In cardiaccomputed tomography(CT), important clinical indices, such as the coronary calcium score and the percentage of coronary artery stenosis, are often adversely affected by motion artifacts. As a result, the expert observer must decide whether or not to use these indices during image interpretation. Computerized methods potentially can be used to assist in these decisions. In a previous study, an artificial neural network (ANN) regression model provided assessability (image quality) indices of calcified plaque images from the softwareNCAT phantom that were highly agreeable with those provided by expert observers. The method predicted assessability indices based on computer-extracted features of the plaque. In the current study, the ANN-predicted assessability indices were used to identify calcified plaque images with diagnostic calcium scores (based on mass) from a physical dynamic cardiac phantom. The basic assumption was that better quality images were associated with more accurate calcium scores.Methods:
A 64-channel CT scanner was used to obtain 500 calcified plaque images from a physical dynamic cardiac phantom at different heart rates, cardiac phases, and plaque locations. Two expert observers independently provided separate sets of assessability indices for each of these images. Separate sets of ANN-predicted assessability indices tailored to each observer were then generated within the framework of a bootstrap resampling scheme. For each resampling iteration, the absolute calcium score error between the calcium scores of the motion-contaminated plaque image and its corresponding stationary image served as the ground truth in terms of indicating images with diagnostic calcium scores. The performances of the ANN-predicted and observer-assigned indices in identifying images with diagnostic calcium scores were then evaluated using ROC analysis.Results:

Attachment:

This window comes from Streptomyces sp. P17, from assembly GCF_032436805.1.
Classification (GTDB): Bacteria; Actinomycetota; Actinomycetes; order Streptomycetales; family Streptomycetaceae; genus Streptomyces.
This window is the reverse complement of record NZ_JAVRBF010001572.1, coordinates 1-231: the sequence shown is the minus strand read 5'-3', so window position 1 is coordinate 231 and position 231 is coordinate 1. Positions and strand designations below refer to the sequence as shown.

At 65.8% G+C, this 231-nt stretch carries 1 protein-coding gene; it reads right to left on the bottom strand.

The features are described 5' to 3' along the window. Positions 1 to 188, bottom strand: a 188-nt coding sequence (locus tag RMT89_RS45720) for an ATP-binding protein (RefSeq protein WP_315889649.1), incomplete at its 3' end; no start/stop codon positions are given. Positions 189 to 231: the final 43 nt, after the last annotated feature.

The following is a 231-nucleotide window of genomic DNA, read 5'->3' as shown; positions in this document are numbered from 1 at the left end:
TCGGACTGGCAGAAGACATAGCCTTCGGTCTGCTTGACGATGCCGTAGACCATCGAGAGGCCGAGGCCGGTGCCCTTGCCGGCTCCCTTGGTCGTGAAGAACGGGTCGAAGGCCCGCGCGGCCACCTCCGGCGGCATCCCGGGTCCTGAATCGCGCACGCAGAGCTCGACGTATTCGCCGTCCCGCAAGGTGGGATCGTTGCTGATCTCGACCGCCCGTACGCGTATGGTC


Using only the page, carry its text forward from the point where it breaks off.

Assessability indices provided by the first observer and the corresponding ANN performed similarly ( vs ) as that of the second observer and the corresponding ANN ( vs ). Moreover, the ANN-predicted indices were generated in a fraction of the time required to obtain the observer-assigned indices.Conclusions:
ANN-predicted assessability indices performed similar to observer-assigned assessability indices in identifying images with diagnostic calcium scores from the physical dynamic cardiac phantom. The results of this study demonstrate the potential of using computerized methods for identifying images with diagnostic clinical indices in cardiacCTimages.
This work was supported in part by the National Institutes of Health Medical Scientist Training Program Grant, National Institutes of Health Grant Nos. EB00225 and EB02765, as well as the Lawrence H. Lanzl Graduate Student Fellowship in Medical Physics (Committee on Medical Physics, The University of Chicago). The authors would like to thank Dr. Michael Vannier for his tremendous help in acquiring the cardiac phantom, Philips Medical Systems for loaning the cardiac phantom, Arkadiusz Wdowiak for the aid that he provided in scanning the phantom, Lorenzo Pesce for helpful discussions regarding the statistical analysis needed for this project, Kenji Suzuki for providing the artificial neural network model, and Li Lan for designing the workstation used by the expert physician observers.
II. MATERIALS AND METHODS
II.A. Dynamic cardiac phantom and calcified plaque model
II.B. Image acquisition
II.C. Ground truths
II.C.1. Assessability indices
II.C.2. Coronary calcium score
II.D. Computerized method for assigning assessability indices
II.D.2. Feature extraction
II.D.3. ANN regression model
II.E. Performance evaluation
II.E.1. Performance metrics
II.E.2. Resampling scheme
II.E.3. Subgroup analysis
III.A. Performance metrics
III.B. Analysis of assessability indices for two phase-correlated image sets
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